I made this perfect crust from Joy of Cooking after gazillion years of reluctance :)… As it turned out, it’s not as hard as I thought.
This dough makes a light, flaky crust that shatters at the touch of a fork. The recipe makes two 9-inch pie crusts, or two 9 1/2- or 10-inch covered pie crust. I made mine in a couple of 4-inch ramekins and it works well too. If you need only a single pie or tart crust, decrease all ingredients by half or freeze half the dough for future use.
- Using a rubber spatula, thoroughly mix the flour, sugar, and salt in a large bowl.
- Add the shortening and/or butter and break it into large chunks; if using butter, cut it into small pieces, then add it to the flour mixture, Cut the fat into the dry ingredients by chopping vigorouly with a pastry blender or by cutting in opposite directions with 2 knives, one held in each hand. As you work, periodically stir dry flour up from the bottom of the bowl and scrape clinging fat off the pastry blender or knives. When you are through, some of the fat should remain in pea-sized pieces; the rest should be reduced to the consistency of coarse crumbs or corn-meal. The mixture should seem dry and powdery and not pasty or greasy.
- Drizzle over the flour and fat mixture the ice water.
- Using the rubber spatula, cut with the blade side until the mixture looks evenly moistened and begins to form small balls. Press down on the dough with the flat side of the spatula. If the balls of dough stick together, you have added enough water; if they do not, drizzle over the top 1-2 tablespoons ice water.
- Cut in the water, again using the blade of the spatula, then press with your hands until the dough coheres. The dough should look rough, not smooth. Divide the dough in half, press each half into a round flat disk, and wrap tightly in plastic. Refrigerate for at least 30 minutes, and preferably for several hours, or for up to 2 days before rolling. The dough can also be wrapped airtight and frozen for up to 6 months; thaw completely before rolling.
The secret of rolling dough is to lean into the pin rather than down on it: The goal is to enlarge the dough, not press and crush it. Use firm, decisive sweeping strokes and try to get the job done as quickly as possible.
Rolling the dough: Start by clearing a large work surface, as you will need lots of elbow room. You can roll dough on a wood or plastic pastry board or on a marble slab (which remains cold and thus helps keep the dough from softening) or directly on a clean smooth countertop. Do not roll dough next to the oven or in a hot corner of the kitchen, for the fat will melt. If the dough has been chilled for longer than 30 minutes, let it stand until it feels firm yet pliable, like modeling clay, when pressed. If too cold, the dough becomes to soft during rolling, loosen it from the work surface, slide a rimless cookie sheet beneath it, and refrigerate until it firms up.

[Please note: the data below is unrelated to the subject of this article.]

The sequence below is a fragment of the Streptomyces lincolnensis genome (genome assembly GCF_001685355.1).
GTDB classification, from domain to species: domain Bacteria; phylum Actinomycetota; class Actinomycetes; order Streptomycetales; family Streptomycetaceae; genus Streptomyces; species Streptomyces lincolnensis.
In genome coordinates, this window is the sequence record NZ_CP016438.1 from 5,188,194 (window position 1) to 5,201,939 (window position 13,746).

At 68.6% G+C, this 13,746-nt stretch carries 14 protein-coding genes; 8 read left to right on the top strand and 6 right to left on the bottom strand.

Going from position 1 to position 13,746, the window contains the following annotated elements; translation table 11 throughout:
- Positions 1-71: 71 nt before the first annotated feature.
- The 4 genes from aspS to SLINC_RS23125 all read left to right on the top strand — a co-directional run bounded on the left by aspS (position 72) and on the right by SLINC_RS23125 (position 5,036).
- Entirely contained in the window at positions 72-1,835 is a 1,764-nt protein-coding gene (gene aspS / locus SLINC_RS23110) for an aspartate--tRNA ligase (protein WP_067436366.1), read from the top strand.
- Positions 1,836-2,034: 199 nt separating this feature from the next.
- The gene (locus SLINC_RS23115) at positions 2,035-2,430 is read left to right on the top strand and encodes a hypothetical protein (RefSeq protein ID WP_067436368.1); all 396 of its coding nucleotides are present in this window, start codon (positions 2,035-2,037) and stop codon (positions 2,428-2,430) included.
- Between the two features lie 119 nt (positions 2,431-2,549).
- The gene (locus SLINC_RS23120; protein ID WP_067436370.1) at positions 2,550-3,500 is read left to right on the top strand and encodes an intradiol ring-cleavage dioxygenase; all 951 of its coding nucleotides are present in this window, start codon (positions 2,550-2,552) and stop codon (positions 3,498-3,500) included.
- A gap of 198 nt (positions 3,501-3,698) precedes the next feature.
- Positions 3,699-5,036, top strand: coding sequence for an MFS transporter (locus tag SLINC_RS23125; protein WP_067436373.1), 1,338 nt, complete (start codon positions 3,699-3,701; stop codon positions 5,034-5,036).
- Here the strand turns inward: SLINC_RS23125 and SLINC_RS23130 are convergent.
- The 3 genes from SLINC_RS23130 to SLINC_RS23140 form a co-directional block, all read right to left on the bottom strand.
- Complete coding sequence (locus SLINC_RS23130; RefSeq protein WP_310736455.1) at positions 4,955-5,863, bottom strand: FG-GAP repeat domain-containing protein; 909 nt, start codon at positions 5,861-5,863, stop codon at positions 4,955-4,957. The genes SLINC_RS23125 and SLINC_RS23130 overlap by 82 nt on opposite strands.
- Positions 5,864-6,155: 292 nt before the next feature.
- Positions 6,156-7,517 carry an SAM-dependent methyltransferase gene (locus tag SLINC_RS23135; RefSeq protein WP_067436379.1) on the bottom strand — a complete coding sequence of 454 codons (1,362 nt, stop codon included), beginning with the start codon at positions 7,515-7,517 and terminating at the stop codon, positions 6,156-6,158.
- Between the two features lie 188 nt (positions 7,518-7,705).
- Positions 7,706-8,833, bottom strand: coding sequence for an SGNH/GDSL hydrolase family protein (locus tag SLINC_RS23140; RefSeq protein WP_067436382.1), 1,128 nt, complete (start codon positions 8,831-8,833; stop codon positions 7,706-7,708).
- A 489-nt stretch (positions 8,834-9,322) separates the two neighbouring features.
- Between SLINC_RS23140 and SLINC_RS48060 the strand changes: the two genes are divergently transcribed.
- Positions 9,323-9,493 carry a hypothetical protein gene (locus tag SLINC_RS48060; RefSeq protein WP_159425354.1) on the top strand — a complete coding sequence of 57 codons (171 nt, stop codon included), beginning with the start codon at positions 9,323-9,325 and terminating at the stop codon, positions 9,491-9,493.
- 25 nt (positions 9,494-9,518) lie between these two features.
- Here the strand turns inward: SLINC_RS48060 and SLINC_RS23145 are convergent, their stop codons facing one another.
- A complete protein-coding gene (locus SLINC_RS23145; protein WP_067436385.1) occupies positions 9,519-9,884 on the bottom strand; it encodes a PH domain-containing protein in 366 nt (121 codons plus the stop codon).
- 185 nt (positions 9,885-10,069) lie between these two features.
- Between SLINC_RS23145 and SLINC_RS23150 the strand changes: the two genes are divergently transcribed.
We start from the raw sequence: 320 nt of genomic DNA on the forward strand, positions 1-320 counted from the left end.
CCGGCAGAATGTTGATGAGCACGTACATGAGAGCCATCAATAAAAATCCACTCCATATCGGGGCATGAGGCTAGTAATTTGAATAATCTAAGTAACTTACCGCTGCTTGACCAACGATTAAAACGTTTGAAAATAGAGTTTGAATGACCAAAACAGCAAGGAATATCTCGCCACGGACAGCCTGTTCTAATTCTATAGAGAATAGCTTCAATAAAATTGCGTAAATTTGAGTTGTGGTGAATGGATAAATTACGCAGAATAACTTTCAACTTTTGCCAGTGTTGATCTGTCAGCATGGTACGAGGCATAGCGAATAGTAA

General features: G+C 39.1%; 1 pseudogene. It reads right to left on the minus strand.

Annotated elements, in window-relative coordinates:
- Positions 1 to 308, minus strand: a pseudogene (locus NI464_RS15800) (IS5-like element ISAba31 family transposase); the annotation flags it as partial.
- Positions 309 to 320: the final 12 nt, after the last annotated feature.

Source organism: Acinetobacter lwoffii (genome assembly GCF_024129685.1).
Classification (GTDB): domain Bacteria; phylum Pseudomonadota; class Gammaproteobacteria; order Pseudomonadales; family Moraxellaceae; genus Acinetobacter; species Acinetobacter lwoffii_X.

Flour the work surface-lightly if you are an experienced pastry maker but a bit more generously if you are starting out. Excessive flouring toughens dough, but sticking is a disaster. Place the dough in the center of the floured surface and flour the dough as well. Exerting even pressure on the pin, roll the dough from the center out in all directions, stopping short of the edge. In order to keep the dough in a circular shape, each stroke should be made in the opposite direction from the one that preceded it. You can do this by rotating the dough itself rather than by moving the pin.
Be sure to check the dough for sticking by periodically sliding your hand beneath it; strew a little flour on the work surface as necessary. Seal cracks and splits by pushing the dough together with your fingers. If the split reopens, your dough is probably too dry. Dab the edges of the split with cold water, overlap the edges slightly, and press firmly with your fingertips, sprinkling a little flour over the repaired area if it feels moist and sticky. If the dough assumes an irregular shape, cut off the protruding piece, moisten the edge of the patch with cold water and press it over the short spot.
Roll the dough roughly 3 t o4 inches wider than your pan. This will allow plenty of dough for covering the entire pan and for constructing a rim. Place the pan (right side up for a tart pan, inverted for a pie pan) in the center of the dough to calculate the width by eye.
Fitting the Dough into the Pan: Fold the dough in halves or quarters place it in the pan, and unfold the dough it to cover.